Returning To School

Our Family Therapist gives tips on how you can help your child with change.

With schools returning next week, you’re most likely breathing a huge sigh of relief or perhaps a bit frustrated at the staged returns due to COVID.  

Wherever you’re at, it’s important to acknowledge your feelings (they’re all ok).  

First, congratulate yourself on getting through to this point. You’ve had a pretty big storm to get through!  

Now, it’s time to start thinking about your child at this time of change and how you can best prepare them for the transition back to school.  

It will be a huge change, potentially even more difficult than the start of this year or when they returned for a few weeks before Easter. 

Your child is returning to a once well-established routine. BUT, the school environment will be different, social distancing, face masks, hand hygiene….. 

This change, like any, will take a bit of time to adjust, for you, your child and the rest of the family. 

Whether your child was one who flourished learning at home or tested you to your limits, your child and their friends will be feeling a range of emotions about returning to school.  

They may feel unsure, worried, nervous, anxious, sad, happy, excited or overwhelmed.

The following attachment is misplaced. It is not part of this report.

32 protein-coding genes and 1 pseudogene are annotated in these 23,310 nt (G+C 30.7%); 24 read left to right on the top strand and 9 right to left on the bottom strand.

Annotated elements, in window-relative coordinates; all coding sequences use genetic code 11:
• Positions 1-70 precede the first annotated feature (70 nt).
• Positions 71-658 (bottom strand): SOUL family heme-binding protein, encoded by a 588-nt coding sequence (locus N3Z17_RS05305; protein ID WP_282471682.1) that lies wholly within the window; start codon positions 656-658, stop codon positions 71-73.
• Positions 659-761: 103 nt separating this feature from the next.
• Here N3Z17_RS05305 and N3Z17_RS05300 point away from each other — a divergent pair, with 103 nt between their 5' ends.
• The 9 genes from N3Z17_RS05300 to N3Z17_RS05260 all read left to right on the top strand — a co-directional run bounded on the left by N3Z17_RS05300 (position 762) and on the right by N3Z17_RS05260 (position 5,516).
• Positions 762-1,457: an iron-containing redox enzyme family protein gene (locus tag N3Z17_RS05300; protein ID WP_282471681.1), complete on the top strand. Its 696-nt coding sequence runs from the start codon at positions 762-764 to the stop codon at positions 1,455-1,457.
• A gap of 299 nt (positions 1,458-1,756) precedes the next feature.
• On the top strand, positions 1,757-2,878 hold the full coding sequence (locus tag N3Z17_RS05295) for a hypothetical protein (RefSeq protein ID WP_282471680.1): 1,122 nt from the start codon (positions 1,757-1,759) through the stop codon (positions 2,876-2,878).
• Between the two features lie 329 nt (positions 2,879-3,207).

Whatever your child is feeling, it’s important to start a good routine to help your child feel a little more in control of the situation and know what to expect when returning to school.    

4 top tips to help your child get ready for school

 1. Encourage your child to share how they’re feeling with you, their friends, teachers and school staff – remember there are no right or wrong feelings.   

2. Start to implement old routines (if they have changed over the last few weeks or months) – get up at the same time as you would when leaving home for school. Go to bed at the same time each night.   

3. If your child has started to feel worried, sad or anxious, help them practice self-care and diffuse the situation – go for a walk outside with a family member, friend or dog (if you have one). Help your child do the things that usually make them happy.  

4. If you are finding it difficult to manage your child’s worries or feelings, reach out for some specialised support today. 


Remember, it took you some time to adjust with your child learning at home – but, you did it (yay). Now, it will take a little bit of time to re-adjust when they go back to school. You’ve got this!  

If you're finding it difficult to manage your child’s worries or feelings, reach out for some specialised support today.

Note: This post was originally published in June 2020 and has been completely revamped and updated for accuracy and comprehensiveness on the 4 October 2020   

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